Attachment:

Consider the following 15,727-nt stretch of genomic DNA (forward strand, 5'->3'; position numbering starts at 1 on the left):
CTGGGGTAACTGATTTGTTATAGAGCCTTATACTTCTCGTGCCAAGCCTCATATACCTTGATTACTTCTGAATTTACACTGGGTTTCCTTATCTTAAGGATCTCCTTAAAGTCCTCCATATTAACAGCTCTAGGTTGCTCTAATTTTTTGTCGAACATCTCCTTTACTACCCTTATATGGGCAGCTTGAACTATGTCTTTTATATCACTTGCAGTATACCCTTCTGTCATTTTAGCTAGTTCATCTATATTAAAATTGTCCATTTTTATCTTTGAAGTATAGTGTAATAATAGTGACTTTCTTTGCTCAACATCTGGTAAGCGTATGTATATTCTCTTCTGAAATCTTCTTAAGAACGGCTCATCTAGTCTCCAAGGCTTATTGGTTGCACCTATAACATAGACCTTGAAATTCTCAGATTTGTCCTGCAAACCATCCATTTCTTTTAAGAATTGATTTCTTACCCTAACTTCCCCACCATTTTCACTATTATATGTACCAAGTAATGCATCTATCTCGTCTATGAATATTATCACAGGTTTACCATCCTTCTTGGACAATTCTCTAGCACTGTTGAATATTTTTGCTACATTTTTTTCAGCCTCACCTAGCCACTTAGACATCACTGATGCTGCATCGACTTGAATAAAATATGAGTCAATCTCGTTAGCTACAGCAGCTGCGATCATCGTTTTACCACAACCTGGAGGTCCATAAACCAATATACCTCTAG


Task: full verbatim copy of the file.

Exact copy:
Consider the following 15,727-nt stretch of genomic DNA (forward strand, 5'->3'; position numbering starts at 1 on the left):
CTGGGGTAACTGATTTGTTATAGAGCCTTATACTTCTCGTGCCAAGCCTCATATACCTTGATTACTTCTGAATTTACACTGGGTTTCCTTATCTTAAGGATCTCCTTAAAGTCCTCCATATTAACAGCTCTAGGTTGCTCTAATTTTTTGTCGAACATCTCCTTTACTACCCTTATATGGGCAGCTTGAACTATGTCTTTTATATCACTTGCAGTATACCCTTCTGTCATTTTAGCTAGTTCATCTATATTAAAATTGTCCATTTTTATCTTTGAAGTATAGTGTAATAATAGTGACTTTCTTTGCTCAACATCTGGTAAGCGTATGTATATTCTCTTCTGAAATCTTCTTAAGAACGGCTCATCTAGTCTCCAAGGCTTATTGGTTGCACCTATAACATAGACCTTGAAATTCTCAGATTTGTCCTGCAAACCATCCATTTCTTTTAAGAATTGATTTCTTACCCTAACTTCCCCACCATTTTCACTATTATATGTACCAAGTAATGCATCTATCTCGTCTATGAATATTATCACAGGTTTACCATCCTTCTTGGACAATTCTCTAGCACTGTTGAATATTTTTGCTACATTTTTTTCAGCCTCACCTAGCCACTTAGACATCACTGATGCTGCATCGACTTGAATAAAATATGAGTCAATCTCGTTAGCTACAGCAGCTGCGATCATCGTTTTACCACAACCTGGAGGTCCATAAACCAATATACCTCTAG